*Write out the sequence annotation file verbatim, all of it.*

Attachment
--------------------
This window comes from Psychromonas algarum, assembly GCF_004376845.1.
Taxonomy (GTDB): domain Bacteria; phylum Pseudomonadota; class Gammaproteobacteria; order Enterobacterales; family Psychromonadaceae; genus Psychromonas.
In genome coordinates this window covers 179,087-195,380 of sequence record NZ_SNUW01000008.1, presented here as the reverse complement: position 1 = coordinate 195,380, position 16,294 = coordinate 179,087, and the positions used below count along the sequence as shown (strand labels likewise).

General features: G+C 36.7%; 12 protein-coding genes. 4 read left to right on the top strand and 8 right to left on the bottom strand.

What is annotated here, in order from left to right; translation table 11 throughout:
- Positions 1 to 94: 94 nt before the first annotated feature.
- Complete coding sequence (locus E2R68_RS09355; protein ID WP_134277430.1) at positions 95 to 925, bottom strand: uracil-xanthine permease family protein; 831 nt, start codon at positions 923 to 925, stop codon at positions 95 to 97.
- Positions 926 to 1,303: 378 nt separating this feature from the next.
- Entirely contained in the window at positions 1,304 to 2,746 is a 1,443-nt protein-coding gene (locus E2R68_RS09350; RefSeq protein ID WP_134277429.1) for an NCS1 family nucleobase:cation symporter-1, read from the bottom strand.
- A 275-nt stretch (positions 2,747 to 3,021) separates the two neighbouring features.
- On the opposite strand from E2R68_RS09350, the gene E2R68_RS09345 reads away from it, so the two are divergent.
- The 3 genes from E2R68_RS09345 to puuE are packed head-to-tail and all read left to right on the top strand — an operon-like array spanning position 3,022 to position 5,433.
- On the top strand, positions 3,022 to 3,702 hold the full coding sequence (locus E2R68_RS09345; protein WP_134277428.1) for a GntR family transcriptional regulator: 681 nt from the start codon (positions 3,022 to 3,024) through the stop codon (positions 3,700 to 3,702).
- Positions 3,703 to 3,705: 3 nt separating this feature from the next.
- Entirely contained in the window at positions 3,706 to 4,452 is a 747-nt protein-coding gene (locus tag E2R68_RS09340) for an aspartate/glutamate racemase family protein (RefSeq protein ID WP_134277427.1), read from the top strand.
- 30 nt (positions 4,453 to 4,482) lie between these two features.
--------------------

This window comes from Psychromonas algarum, assembly GCF_004376845.1.
Taxonomy (GTDB): domain Bacteria; phylum Pseudomonadota; class Gammaproteobacteria; order Enterobacterales; family Psychromonadaceae; genus Psychromonas.
In genome coordinates this window covers 179,087-195,380 of sequence record NZ_SNUW01000008.1, presented here as the reverse complement: position 1 = coordinate 195,380, position 16,294 = coordinate 179,087, and the positions used below count along the sequence as shown (strand labels likewise).

General features: G+C 36.7%; 12 protein-coding genes. 4 read left to right on the top strand and 8 right to left on the bottom strand.

What is annotated here, in order from left to right; translation table 11 throughout:
- Positions 1 to 94: 94 nt before the first annotated feature.
- Complete coding sequence (locus E2R68_RS09355; protein ID WP_134277430.1) at positions 95 to 925, bottom strand: uracil-xanthine permease family protein; 831 nt, start codon at positions 923 to 925, stop codon at positions 95 to 97.
- Positions 926 to 1,303: 378 nt separating this feature from the next.
- Entirely contained in the window at positions 1,304 to 2,746 is a 1,443-nt protein-coding gene (locus E2R68_RS09350; RefSeq protein ID WP_134277429.1) for an NCS1 family nucleobase:cation symporter-1, read from the bottom strand.
- A 275-nt stretch (positions 2,747 to 3,021) separates the two neighbouring features.
- On the opposite strand from E2R68_RS09350, the gene E2R68_RS09345 reads away from it, so the two are divergent.
- The 3 genes from E2R68_RS09345 to puuE are packed head-to-tail and all read left to right on the top strand — an operon-like array spanning position 3,022 to position 5,433.
- On the top strand, positions 3,022 to 3,702 hold the full coding sequence (locus E2R68_RS09345; protein WP_134277428.1) for a GntR family transcriptional regulator: 681 nt from the start codon (positions 3,022 to 3,024) through the stop codon (positions 3,700 to 3,702).
- Positions 3,703 to 3,705: 3 nt separating this feature from the next.
- Entirely contained in the window at positions 3,706 to 4,452 is a 747-nt protein-coding gene (locus tag E2R68_RS09340) for an aspartate/glutamate racemase family protein (RefSeq protein ID WP_134277427.1), read from the top strand.
- 30 nt (positions 4,453 to 4,482) lie between these two features.